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Tuesday’s papers: Young heroes and thieves, crayfish boom, algae growth and lightning analysis

Many Finnish dailies report on different types of theft or even schemes where people are being lured in and then scammed. In the aftermath of storm-filled days, the papers also carry general information on lightning strikes and how to avoid them. Other news includes the crayfish season, vast swathes of cynobacteria and Lake Saimaa’s international fame.

Laiva levälautan keskellä Suomenlahdella
Image: Rajavartiolaitos

In addition to its reports of coming tropical weather, the front page of daily Ilta-Sanomat carries the story of seven young men who are being hailed as heroes after they helped catch a thief in Kouvola, south-eastern Finland last Friday. The peace of the small district of Voikkaa was broken when an 80-year-old man was mugged outside a convenience store.

The group of young men, who regularly spend time outside the town supermarket, noticed the attack and gave chase both by car and by foot. The thief was caught and the stolen items were returned in full. Police detective Arto Hietanen says in the Ilta-Sanomat piece that the boys did an excellent job, and the youths themselves say they were happy to help – although it was only afterwards that they realised the man could have had a weapon.

“If an elderly neighbour is attacked, of course we’re going to jump in,” one of the young men says.

Summer schemes

Thefts are not uncommon during the summer, as top daily Helsingin Sanomat reports in one of its main stories. The newspaper runs with the news that property crimes committed by teenagers and young adults have risen ‘greatly’ during the last few years, reaching western European levels. The most common item of interest to thieves is the cellphone carried by their victim, who is often also in the same age group. The 75 percent rise in muggings has police worried.

“We are now looking into where and when thefts like these tend to occur so we can try to prevent them from happening more effectively,” police chief Seppo Kolehmainen says in the HS spread.

Youths themselves are not worried, according to the paper, saying that keeping one’s head on one’s shoulders is often a good way of avoiding trouble.

But simple rip-offs conducted in the blink of an eye aren’t the only type of property crime people can be subjected to. Daily Iltalehti reports that a man who has been fleecing especially women in Helsinki has finally been caught in an ironic turn of events. The man would approach women using Skype or the dating service Tinder and begin a relationship with them, during the course of which he would ask them for money on false pretences.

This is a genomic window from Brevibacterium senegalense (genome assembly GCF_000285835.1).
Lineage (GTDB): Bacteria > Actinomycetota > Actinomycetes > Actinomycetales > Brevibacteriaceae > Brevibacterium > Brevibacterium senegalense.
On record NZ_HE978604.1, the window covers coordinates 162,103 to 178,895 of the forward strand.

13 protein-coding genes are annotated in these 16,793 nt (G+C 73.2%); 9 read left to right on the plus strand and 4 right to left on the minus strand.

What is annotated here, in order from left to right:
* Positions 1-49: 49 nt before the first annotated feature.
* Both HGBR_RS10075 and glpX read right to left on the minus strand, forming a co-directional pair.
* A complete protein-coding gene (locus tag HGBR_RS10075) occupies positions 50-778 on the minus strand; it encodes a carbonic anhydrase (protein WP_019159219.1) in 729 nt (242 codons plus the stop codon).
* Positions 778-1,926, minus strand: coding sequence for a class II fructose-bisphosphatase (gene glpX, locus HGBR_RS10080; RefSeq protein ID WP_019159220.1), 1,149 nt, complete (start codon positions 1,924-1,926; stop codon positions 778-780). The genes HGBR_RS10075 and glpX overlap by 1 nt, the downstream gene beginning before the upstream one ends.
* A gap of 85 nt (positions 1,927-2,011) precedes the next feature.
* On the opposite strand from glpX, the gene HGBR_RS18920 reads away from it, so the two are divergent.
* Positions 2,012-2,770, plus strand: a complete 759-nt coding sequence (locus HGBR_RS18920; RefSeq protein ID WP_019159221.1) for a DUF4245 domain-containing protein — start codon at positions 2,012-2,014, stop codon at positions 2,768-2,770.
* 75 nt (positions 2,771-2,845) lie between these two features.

Now the man himself has been caught by some of the very women he targeted. The women invited the man on a date, which turned out to be a sting with police standing by. Police confirm in the Iltalehti piece that the man was caught thanks directly to the intrepid women.

Lightning tips, crayfish, algae and lake fame

Of the many newspapers that follow up this and last week’s lightning episodes, Aamulehti notes that the recent storm-related death and hospitalisations are unfortunate accidents, because this year’s lightning statistics are not dramatically different from the annual norm. Its tips for avoiding electrocution include staying indoors, waiting the storm out in a car and avoiding umbrellas and trees.

A favourite Finnish – specifically Finnish-Swedish – pastime in late summer and in the autumn is holding parties with crayfish and Schnapps, known as “rapujuhlat”. This year’s crustacean haul is said to be excellent, Aamulehti reports, saying that crayfish can be considered health food with no upper limit to their consumption.

“Crayfish have a lot of protein, and can be compared with fish,” researcher Heli Jokipalo tells the newspaper. Eating the river delicacies can be challenging, but the physical process and the social atmosphere of the parties they inspire are part of the fun, restaurant manager Eeva Kokko tells Aamulehti.

Water systems can also carry hazards, as many newspapers including Helsingin Sanomat widely report that blue-green algae may not be making an appearance on top beaches right now, but that the situation in the western Gulf of Finland is the worst in a decade. Cynobacteria that proliferate in the Gulf and in the Baltic Sea are a serious risk to sealife, because the algae use up oxygen that the animals need to survive.

And finally in water-based newspaper items, Ilta-Sanomat proudly reports that one of the world’s most widely read newspapers, the Wall Street Journal, has listed Finland’s Saimaa as one of the world’s greatest lakes. Saimaa is listed with Swiss, Kenyan and American lakes. The Journal says that “Lake Saimaa is just an hour's drive from Helsinki but feels a world away”, praising its rustic cabins (mökki) and warm swimming waters.

Sources: IL, IS, HS, AL, TS

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